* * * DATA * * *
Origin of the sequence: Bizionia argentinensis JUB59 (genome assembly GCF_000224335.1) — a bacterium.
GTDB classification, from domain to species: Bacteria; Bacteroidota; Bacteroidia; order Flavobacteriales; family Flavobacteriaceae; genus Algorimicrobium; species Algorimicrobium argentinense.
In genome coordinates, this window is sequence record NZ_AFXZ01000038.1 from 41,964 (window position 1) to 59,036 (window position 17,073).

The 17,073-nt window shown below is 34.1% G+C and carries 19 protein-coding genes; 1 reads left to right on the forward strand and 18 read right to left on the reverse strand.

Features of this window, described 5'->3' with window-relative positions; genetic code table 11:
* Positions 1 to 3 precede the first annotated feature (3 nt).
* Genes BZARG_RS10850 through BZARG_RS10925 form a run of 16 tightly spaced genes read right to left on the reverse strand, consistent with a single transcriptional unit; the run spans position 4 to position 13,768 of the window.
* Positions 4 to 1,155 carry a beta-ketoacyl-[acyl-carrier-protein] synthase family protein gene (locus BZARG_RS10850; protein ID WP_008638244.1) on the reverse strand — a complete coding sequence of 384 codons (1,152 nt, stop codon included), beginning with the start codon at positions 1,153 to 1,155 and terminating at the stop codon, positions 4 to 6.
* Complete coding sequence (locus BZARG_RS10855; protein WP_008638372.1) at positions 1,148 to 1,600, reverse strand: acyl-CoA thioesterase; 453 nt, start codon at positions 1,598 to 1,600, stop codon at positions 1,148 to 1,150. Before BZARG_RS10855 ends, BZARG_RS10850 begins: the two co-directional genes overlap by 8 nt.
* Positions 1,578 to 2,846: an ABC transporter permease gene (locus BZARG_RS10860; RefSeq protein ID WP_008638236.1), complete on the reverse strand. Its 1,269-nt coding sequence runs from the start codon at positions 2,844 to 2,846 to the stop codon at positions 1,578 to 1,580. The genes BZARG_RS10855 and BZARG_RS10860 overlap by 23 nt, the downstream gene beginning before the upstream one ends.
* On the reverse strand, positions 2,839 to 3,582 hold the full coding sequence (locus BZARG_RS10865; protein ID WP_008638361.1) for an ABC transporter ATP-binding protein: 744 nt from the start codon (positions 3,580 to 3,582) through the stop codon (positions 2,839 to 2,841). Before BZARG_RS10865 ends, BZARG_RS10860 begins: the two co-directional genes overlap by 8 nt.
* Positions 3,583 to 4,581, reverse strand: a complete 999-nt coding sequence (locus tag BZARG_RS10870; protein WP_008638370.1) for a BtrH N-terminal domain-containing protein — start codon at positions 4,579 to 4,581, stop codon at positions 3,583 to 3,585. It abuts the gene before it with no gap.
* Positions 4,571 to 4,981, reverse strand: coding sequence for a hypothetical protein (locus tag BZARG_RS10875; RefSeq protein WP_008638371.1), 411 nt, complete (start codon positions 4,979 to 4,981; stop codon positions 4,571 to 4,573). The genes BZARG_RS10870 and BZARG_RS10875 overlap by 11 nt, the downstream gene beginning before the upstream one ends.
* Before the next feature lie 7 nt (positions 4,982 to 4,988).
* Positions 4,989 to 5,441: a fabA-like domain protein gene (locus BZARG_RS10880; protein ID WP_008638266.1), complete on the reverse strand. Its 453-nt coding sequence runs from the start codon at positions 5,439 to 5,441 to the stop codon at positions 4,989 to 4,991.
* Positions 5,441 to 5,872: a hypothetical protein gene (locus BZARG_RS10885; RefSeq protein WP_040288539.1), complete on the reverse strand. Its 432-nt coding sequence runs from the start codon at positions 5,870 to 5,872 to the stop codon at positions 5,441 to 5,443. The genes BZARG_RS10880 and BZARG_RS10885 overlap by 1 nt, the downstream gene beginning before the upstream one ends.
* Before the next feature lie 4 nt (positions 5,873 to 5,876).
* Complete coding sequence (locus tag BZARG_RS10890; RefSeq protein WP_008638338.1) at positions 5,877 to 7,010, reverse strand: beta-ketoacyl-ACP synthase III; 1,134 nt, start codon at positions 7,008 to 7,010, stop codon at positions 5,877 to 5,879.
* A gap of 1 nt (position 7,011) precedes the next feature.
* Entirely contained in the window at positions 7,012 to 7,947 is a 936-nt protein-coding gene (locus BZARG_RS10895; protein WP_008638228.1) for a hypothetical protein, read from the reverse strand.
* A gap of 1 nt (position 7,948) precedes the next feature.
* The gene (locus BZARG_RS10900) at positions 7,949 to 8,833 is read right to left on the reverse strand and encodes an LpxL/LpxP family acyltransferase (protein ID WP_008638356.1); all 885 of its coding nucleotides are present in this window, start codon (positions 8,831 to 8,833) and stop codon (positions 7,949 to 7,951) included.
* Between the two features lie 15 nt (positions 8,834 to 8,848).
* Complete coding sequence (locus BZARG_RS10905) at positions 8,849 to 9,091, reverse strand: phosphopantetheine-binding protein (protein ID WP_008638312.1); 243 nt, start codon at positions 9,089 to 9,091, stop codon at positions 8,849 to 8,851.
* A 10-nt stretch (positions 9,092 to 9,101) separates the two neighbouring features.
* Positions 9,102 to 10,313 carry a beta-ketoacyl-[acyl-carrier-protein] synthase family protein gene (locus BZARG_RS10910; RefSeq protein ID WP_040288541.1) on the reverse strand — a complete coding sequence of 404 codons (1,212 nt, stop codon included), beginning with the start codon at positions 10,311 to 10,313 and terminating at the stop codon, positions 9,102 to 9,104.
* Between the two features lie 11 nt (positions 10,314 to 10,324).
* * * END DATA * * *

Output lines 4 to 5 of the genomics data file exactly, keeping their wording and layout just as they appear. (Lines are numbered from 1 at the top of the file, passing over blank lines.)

The 17,073-nt window shown below is 34.1% G+C and carries 19 protein-coding genes; 1 reads left to right on the forward strand and 18 read right to left on the reverse strand.

Features of this window, described 5'->3' with window-relative positions; genetic code table 11: